The library: true university of people

Thursday, January 10, 2019

This and That

My brother and I both have degrees in library science. We began our training in the days when libraries were quiet, respectful places, full of the treasures that came with reading books. Our parents encouraged reading. I can remember as a child climbing the steps to the third floor of City Hall which at that time was home to the Glendive Public Library. It was in my mind a shrine, a holy place. I could find books to read. I could browse through the materials and I could go home with treasures.

Both of us worked in public school and public libraries and still today are lifelong users of public libraries. Living in Henderson, Nevada, my brother has discovered libraries that are marvels of technology and innovative centers of learning. One of my recent treats was to visit one with him while there.

The key to understanding why libraries are vital to our society is to see them as information centers. Now, with computers and wi-fi available to all the community, the slogan of the library “as the true university of the people” was never more apparent. Libraries pride themselves on providing free and accessible information on both sides of the issue. A library must be a safe place to discuss issues and to find people of inquiring minds.

In this divided world in which we find ourselves, my brother sent me a column from an on-line magazine. I don’t need to say anything more.

The author, Anthony W. Marx, president of the NY Public Library, wrote this: Many in our great country aren’t listening. We aren’t vetting information. Our curiosity ends the moment that we discover information different than what we already believe. We don’t debate, We defriend. We are so convinced that we are right that we can’t tolerate an opposing thought. This is unspeakably dangerous, and in direct opposition to the founding principles of our nation. We are meant to be a democracy of informed citizens, a country of curious people who feel a collective ownership over our future and joint responsibility to protect the values we are supposed to stand for: Inclusion. Acceptance. Discussion. Debate. Equality. Opportunity. Without those bonds and a commitment to establishing factbased arguments and critiques of power, democracy itself is at risk. . .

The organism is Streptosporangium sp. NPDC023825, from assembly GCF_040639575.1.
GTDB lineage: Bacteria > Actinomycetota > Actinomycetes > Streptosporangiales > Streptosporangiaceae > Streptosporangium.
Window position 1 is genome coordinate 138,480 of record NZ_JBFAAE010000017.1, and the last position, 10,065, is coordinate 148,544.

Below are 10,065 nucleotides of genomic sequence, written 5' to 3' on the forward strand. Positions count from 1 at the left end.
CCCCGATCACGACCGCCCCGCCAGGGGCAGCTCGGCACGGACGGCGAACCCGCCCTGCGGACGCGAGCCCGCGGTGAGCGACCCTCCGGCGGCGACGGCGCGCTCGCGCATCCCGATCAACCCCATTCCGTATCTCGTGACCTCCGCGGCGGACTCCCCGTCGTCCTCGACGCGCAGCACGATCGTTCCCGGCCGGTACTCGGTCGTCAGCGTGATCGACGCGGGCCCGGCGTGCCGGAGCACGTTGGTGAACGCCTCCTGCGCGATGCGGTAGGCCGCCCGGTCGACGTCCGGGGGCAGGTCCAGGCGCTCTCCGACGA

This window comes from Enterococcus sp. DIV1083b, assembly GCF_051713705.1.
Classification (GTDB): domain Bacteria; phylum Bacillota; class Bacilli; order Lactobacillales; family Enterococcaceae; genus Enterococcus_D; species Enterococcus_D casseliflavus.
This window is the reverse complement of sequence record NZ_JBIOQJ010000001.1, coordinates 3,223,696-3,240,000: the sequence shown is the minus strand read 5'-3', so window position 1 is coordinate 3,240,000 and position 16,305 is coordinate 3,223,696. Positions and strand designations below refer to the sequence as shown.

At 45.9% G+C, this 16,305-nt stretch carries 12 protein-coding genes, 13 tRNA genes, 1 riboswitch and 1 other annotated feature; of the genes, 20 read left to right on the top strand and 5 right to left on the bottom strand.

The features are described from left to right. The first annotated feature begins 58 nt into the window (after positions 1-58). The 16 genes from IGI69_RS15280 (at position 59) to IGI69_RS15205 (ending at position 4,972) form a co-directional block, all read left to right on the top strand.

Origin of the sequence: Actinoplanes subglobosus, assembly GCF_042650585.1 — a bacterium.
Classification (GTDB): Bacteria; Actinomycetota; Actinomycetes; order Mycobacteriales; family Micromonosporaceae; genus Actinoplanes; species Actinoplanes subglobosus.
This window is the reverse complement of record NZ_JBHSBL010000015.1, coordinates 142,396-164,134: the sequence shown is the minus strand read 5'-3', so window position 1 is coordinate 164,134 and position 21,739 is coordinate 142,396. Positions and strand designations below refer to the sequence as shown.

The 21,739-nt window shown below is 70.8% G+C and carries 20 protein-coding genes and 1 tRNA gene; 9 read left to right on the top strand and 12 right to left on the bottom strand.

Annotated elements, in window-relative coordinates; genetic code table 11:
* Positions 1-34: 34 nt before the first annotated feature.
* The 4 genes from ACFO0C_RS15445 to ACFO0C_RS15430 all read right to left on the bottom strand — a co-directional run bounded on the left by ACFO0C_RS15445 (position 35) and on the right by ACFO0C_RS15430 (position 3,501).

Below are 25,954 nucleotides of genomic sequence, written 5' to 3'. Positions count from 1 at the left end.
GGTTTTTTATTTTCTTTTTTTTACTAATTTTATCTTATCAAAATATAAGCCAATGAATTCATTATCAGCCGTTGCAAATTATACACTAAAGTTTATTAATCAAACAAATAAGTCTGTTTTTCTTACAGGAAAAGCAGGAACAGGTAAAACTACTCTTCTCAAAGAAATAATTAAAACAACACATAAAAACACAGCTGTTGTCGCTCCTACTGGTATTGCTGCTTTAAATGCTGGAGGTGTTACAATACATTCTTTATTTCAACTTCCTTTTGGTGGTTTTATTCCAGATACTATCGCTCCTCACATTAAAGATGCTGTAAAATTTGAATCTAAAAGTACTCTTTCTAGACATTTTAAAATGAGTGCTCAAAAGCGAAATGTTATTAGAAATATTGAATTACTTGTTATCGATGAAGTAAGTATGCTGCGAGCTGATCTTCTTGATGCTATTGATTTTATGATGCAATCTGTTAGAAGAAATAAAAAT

And there’s one thing every American can do to get started—a very simple resolution that we can all commit to in 2019: We can go to our local libraries, get library cards, and start our journeys towards healing our democracy. You can meet your neighbors there. You can find books there. You can find librarians eager to point you towards credible, vetted information there. You can find your community there. Go. Visit. Introduce yourself to a librarian. Introduce yourself to a patron. Ask for a recommendation.

There are endless stats about the benefits of community interaction and reading for pleasure. I don’t need the stats: I see it every day, as I have the privilege of visiting various branches of The New York Public Library system. I see people proactively checking out books, reading, taking classes, and learning. People from all walks of life — all backgrounds, all income levels — sit together, learn together, help each other, and talk to each other. There are red neighborhoods and blue neighborhoods in the three New York City boroughs we serve. Everyone comes together with equal opportunity to access knowledge and information. Everything is free.

This is completely unique to public libraries. In an increasingly isolated world, where it’s so easy to criticize and disrespect others behind the anonymity of the internet, libraries are an oasis of calm and community — temples of knowledge that welcome everyone and are located in every neighborhood across the country.

We are at a moment in history, where if we can’t sit together, if we can’t learn about each other, if we can’t respect each other, then we won’t have a democracy. The public library is quietly fighting to protect and maintain our democracy. We are in every neighborhood, on the front lines, ensuring an informed, learning and skilled citizenry. We take it seriously and we are proud of that role.

So in 2019, please, make a resolution to start a revolution against darkness and ignorance. It has already started — in our system, library card signups are up more than 40 percent over last year. Research collection usage is up. So let’s keep it going. The fate of our nation depends on it.

Amen. Amen. And Amen.

Avis R. Anderson is a retired member of the Glendive community. Her online blog can be found at www.prairienewdays.com.

Category: